Published on 18 November 2016 by

Photo of 2016 Puppet MVP Rob Nelson in Peru.

Every year at PuppetConf, we announce the Puppet community's choice (by democratic vote) for MVP of the year. On the second day of PuppetConf, Puppet founder Luke Kanies announced that Rob Nelson was this year's MVP.

It's not surprising. Since emerging from seemingly nowhere two years ago to resolve the most tickets at a Triage-a-Thon about two years ago, Rob quickly became known as one of the most active contributors and helpers in the Puppet community.

I asked Rob if he'd do an email interview with me, and in his usual gracious way, he said, "Of course!" So with no more ado, here's Rob with some interesting stories of learning Puppet.

Aliza Earnshaw: When did you first start working with Puppet?

Rob Nelson: I started working with open source Puppet in early 2014. I have a VMware vSphere lab at home, so I set up shop there first and documented the results on my blog. The results could then be replicated in other environments, including work environments, by following the blog's directions. If I cannot replicate my own documentation, then it’s back to the lab to improve the articles. Rinse and repeat until everything checks out!

I had been lovingly hand-crafting all of my virtual machines and services. Whenever it was time to refresh a service, it had to be done manually. This may sound familiar to others just beginning their automation journey :-)

My first steps were to set up a Puppet master and choose a couple of nodes to puppetize. I chose the DHCP server and Kickstart server to allow me to bring up the rest of the nodes using a standardized Kickstart template. These are basic services, but they were services I couldn’t re-provision quickly or with accuracy, as I was building them manually, just like most other services.

Once I puppetized the basic services, I had a blueprint of how to puppetize a service, as well as all the services needed to deliver it. This was invaluable learning that I could apply not just at home, but at work, and share with my coworkers.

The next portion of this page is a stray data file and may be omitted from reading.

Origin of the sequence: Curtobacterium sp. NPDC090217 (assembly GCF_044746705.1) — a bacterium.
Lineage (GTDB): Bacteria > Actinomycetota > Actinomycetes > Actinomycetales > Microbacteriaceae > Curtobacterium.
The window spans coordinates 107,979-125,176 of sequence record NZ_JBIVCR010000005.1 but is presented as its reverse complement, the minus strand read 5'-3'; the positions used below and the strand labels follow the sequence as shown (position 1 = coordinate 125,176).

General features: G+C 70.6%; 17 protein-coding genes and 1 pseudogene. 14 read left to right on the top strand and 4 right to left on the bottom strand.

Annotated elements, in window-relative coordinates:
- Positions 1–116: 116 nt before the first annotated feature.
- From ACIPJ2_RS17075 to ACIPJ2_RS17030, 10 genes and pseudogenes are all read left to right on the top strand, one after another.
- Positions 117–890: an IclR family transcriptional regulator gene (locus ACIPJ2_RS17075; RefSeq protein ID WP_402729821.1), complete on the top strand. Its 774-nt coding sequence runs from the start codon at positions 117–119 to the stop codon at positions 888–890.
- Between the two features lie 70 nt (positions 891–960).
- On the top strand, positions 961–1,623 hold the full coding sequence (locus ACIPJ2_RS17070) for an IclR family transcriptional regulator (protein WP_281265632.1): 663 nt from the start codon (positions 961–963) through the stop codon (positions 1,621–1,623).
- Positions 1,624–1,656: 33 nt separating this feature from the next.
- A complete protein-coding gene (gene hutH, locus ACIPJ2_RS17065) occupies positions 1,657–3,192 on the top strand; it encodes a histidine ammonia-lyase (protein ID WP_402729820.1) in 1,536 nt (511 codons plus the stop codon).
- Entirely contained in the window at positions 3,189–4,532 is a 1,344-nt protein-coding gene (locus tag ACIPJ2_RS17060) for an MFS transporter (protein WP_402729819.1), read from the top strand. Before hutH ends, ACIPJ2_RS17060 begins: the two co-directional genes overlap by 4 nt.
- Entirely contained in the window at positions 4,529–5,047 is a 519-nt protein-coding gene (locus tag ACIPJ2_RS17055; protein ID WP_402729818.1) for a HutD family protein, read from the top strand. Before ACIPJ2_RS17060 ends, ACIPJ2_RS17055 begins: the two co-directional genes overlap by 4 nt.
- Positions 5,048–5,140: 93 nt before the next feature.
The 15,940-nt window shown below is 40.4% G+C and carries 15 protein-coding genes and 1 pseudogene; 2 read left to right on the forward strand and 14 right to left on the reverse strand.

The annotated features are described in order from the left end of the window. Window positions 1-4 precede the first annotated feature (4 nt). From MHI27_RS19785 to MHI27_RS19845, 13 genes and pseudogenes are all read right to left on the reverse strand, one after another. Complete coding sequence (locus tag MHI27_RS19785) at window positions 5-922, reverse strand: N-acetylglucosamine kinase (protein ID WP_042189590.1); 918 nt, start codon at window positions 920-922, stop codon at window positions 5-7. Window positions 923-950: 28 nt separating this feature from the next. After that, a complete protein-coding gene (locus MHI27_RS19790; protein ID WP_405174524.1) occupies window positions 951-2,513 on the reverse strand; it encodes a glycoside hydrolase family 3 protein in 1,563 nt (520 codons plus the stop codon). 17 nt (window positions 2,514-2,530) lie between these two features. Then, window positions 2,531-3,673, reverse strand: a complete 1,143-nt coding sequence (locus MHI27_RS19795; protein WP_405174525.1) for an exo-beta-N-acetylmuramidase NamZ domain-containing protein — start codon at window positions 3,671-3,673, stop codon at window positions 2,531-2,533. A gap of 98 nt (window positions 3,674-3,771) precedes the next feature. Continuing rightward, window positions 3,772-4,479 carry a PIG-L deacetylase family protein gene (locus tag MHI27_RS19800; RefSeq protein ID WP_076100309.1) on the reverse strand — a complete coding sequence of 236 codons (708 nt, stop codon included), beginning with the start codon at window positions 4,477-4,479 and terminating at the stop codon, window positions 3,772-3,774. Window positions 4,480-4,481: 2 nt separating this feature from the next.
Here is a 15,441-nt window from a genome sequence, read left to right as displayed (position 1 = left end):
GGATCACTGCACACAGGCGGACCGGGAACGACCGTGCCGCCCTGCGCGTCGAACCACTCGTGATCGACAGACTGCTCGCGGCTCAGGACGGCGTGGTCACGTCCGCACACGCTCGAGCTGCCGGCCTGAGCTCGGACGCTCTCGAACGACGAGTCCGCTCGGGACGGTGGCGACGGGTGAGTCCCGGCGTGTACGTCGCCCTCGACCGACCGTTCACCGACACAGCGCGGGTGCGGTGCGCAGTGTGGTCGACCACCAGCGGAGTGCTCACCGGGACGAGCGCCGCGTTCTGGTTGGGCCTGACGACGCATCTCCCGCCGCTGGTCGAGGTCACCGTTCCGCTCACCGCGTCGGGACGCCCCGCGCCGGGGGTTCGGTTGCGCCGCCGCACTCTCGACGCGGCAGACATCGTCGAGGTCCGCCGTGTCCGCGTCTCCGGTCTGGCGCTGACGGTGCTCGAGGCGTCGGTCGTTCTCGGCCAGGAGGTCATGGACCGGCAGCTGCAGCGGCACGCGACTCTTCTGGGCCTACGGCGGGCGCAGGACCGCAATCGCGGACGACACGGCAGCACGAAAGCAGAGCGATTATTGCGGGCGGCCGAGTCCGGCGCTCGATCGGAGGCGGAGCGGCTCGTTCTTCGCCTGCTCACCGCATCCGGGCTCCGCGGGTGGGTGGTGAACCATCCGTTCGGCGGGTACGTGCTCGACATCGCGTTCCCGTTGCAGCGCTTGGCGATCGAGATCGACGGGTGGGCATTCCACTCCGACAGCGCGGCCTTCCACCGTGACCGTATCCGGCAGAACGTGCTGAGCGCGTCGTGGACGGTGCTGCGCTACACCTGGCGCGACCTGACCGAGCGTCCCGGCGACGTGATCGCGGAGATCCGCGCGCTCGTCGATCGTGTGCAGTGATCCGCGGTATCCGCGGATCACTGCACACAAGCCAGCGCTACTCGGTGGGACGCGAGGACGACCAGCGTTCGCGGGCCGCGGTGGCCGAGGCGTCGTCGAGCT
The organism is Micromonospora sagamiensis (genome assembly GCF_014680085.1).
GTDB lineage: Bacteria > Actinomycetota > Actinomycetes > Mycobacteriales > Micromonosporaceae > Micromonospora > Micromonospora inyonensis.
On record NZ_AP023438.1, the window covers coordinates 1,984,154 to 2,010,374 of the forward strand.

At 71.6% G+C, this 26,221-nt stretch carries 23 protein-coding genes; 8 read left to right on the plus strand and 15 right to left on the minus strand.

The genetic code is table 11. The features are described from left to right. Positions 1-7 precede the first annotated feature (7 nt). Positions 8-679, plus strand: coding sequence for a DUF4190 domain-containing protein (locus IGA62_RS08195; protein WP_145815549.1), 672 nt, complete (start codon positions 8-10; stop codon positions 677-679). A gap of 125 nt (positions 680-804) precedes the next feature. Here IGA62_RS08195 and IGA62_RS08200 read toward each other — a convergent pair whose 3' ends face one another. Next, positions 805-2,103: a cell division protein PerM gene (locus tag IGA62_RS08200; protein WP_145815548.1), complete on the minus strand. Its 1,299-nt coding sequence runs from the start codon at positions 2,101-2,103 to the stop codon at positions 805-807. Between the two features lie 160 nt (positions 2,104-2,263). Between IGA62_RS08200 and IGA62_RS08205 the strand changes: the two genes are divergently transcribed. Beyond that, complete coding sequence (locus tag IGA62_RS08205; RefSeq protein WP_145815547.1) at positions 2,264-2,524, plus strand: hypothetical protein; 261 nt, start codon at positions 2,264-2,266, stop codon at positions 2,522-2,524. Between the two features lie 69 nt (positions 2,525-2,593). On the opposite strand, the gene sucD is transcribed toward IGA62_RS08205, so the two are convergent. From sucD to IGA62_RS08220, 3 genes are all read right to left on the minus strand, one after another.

Aliza: How did you go about sharing Puppet with your colleagues at your workplace?

Rob: It really is important to show the business value up front. Configuration management brings a lot of value — accuracy of builds, prevention of drift over time, ability to recover quickly during a failure. Puppet brings even more: declarative state, thousands of modules, and a really vibrant community. Showing the value makes it exciting to learn Puppet, and that's key to getting buy-in from management and co-workers.

I was able to take advantage of the same blog posts I had written for myself and share them with the entire team. We expanded on some that were important to us, turned them into runbooks for our environment, and referenced the rest as needed. We also held some workshops to highlight important issues and answer any questions. Puppet's own training — the Learning VM and classroom training — helped fill in the blanks. There are a lot of other training options as well: Puppet's webinars and virtual training, Pluralsight classes, and tons of blogs.

Ongoing training is important, too. Though we are now comfortable with Puppet, there's a steady stream of improvements every month, and new services we support likely require new modules. Everyone has to keep up with the times, and having a lab where you can experiment is crucial for that.

Aliza: What can you do now that automation is established at your workplace? And has Puppet changed people's outlook?

Rob: First, you can move beyond the tedium of lovingly hand-crafting builds to a point where you can do other work while Puppet does the provisioning work. You can see how once you really get going, it gives hours back on a weekly basis to address what were previously wish-list items in the backlog — things that have been determined by management to have business value, such as taking other fragile artifacts and re-implementing them as non-fragile, repeatable builds. This is the first step toward implementing continuous deployment and continuous improvement methods and processes.